Mining program could come back to U

A bill heard Tuesday at the state Legislature would provide funds for the resurrected program.
February 29, 2012

After 40 years, a mining program could return to the University of Minnesota.

Rep. Tom Rukavina, DFL-Virginia, brought a bill Tuesday to the state House Higher Education and Policy and Finance Committee that would provide funds for a mining program at the University.

Rukavina introduced the bill to bring mining back to the University and to prepare Minnesota students for mining engineering jobs — a sector with employment opportunities on the rise.

The bill would create a $25 million endowment that would establish a fund for a mining and metallurgical program — the study of the chemical and physical properties of metals.

Currently, there is not a mining degree program in Minnesota and there are few universities in the nation — such as South Dakota School of Mines and Technology and Virginia Tech — that offer mining degrees.

Before the program could be created, the University would have to work out many of the details.

Robert Jones, the University’s senior vice president for academic administration, said the University will spend the next four to six weeks examining the program, including whether there is a “need for such a professional program in the region and in the state.”

The University will also look at the program’s potential cost and infrastructure and whether they would have the coursework, student interest and faculty necessary for the program, Jones said.

Until there are answers to some key questions, he said the University would remain neutral.

Rukavina said the University was created with a strong mining focus and that the current lack of a mining program “makes me sad.”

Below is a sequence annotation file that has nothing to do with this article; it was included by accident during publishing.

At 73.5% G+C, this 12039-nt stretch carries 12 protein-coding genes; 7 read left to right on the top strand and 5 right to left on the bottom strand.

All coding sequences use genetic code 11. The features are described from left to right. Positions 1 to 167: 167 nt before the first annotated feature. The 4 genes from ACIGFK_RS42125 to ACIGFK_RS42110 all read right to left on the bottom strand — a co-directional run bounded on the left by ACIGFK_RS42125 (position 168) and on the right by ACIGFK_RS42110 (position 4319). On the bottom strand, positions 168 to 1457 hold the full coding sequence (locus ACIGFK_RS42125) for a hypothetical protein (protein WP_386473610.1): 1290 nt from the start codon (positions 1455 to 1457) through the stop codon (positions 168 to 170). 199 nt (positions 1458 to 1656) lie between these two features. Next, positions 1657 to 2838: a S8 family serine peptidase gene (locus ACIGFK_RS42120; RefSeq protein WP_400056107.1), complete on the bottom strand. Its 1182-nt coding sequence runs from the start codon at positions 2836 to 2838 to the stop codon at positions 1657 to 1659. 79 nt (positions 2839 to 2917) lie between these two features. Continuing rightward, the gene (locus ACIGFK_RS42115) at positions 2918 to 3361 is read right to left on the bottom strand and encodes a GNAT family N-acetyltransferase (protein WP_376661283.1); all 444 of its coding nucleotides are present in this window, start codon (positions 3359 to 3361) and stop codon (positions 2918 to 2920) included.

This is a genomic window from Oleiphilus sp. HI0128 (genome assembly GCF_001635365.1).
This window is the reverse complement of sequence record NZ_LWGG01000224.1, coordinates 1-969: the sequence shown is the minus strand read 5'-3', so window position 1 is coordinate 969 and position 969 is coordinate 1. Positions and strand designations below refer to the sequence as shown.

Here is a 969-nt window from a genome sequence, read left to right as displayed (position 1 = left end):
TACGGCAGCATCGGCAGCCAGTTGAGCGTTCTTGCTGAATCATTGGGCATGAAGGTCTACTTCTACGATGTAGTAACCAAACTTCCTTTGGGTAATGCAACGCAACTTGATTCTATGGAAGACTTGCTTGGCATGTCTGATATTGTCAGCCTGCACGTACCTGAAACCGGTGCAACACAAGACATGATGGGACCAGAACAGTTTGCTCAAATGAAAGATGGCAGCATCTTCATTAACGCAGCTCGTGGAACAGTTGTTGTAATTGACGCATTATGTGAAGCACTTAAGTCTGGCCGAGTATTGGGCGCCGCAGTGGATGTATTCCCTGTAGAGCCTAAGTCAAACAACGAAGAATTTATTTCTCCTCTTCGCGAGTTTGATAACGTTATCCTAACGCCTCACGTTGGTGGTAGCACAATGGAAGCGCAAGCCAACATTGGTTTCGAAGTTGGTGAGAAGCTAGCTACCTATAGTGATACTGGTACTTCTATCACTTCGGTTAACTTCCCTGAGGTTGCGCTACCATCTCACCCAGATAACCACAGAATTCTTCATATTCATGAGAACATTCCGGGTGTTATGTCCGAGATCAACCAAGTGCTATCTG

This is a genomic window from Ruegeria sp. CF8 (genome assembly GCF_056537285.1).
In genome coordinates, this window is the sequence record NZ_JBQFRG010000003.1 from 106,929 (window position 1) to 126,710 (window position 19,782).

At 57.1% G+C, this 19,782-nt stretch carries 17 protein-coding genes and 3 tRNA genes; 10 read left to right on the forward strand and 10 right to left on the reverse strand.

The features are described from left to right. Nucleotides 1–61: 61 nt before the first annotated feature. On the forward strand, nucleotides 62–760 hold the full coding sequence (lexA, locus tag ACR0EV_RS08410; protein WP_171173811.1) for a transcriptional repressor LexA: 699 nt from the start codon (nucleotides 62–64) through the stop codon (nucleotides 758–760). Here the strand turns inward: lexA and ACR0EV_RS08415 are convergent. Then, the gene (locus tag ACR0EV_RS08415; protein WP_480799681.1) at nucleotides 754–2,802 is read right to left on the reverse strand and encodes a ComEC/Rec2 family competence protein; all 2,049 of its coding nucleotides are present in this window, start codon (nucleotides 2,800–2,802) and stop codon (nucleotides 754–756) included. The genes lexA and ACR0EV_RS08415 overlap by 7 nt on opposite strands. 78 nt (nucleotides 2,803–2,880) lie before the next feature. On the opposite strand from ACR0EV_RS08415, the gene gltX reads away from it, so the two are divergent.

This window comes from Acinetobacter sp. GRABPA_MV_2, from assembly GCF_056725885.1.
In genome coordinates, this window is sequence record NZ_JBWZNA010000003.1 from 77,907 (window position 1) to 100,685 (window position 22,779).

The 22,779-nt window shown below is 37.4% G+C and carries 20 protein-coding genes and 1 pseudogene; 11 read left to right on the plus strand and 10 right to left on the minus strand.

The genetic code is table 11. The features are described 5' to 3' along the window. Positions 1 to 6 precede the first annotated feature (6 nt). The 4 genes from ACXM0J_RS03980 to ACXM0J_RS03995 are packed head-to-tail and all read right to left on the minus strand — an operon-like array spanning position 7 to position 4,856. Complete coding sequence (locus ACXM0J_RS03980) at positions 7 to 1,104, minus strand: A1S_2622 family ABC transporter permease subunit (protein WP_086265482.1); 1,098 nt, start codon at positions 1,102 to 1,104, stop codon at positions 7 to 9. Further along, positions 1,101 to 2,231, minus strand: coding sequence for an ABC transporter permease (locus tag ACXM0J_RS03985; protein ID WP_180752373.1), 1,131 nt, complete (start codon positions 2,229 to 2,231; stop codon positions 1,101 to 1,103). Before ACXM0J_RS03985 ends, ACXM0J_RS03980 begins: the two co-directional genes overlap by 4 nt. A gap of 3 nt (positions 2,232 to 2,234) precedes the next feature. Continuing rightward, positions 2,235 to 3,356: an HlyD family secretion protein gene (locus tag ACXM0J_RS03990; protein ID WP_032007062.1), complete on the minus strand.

The closest thing to an existing program in the state is the Iron Range Engineering program, a partnership between the Mesabi Range Community College and Minnesota State University-Mankato.

IRE is a project-based program where upper-level undergraduate students work on engineering projects around the area.

Gregg Marg, a professor at Minnesota State University-Mankato, said the program is relatively new. The first graduates finished in December 2011.

Although it is a general engineering program, students can specialize in mechanical, electrical or chemical engineering.

Ron Ulseth, co-director of IRE, said students can work on mining-based projects, but cannot specialize in mining.

“We don’t have any ability to deliver a mining or metallurgical [component] in the current program,” Ulseth said.

He said the Iron Range is rich in precious metals, like gold, silver and platinum, as well as copper and nickel.

There are various reasons for the resurgence of mining. He said products like iPhones use a lot of platinum, and hybrid cars require 75 to 100 pounds of copper each.

About 55,000 new miners will be needed to meet demand and to replace retiring coal mine employees in the next five to 10 years, according to the National Mining Association.

Because of the increased need, Ulseth said companies are flocking to Minnesota.

“The Iron Range is alive and well,” he said.

But now that companies like Twin Metals have moved to the state, Ulseth said they lack qualified employees.

“These mining companies have a terrible time finding these people,” he said. “There’s no way in our state … for us to find people with this level of specialty. They need mining engineers and metallurgical engineers.”

 

History of Mining

The School of Mines and Metallurgy originally opened at the University of Minnesota in 1892. By 1927, it offered degrees in mining and metallurgical engineering among others.

After changing the structure over the years, the school became the School of Mineral and Metallurgical Engineering in the early 1960s.

But the next decade brought a decrease in mining. Warren Cheston, the dean of the Institute of Technology, decided to disband the University’s mining program in 1970 and put various parts of it into other schools.

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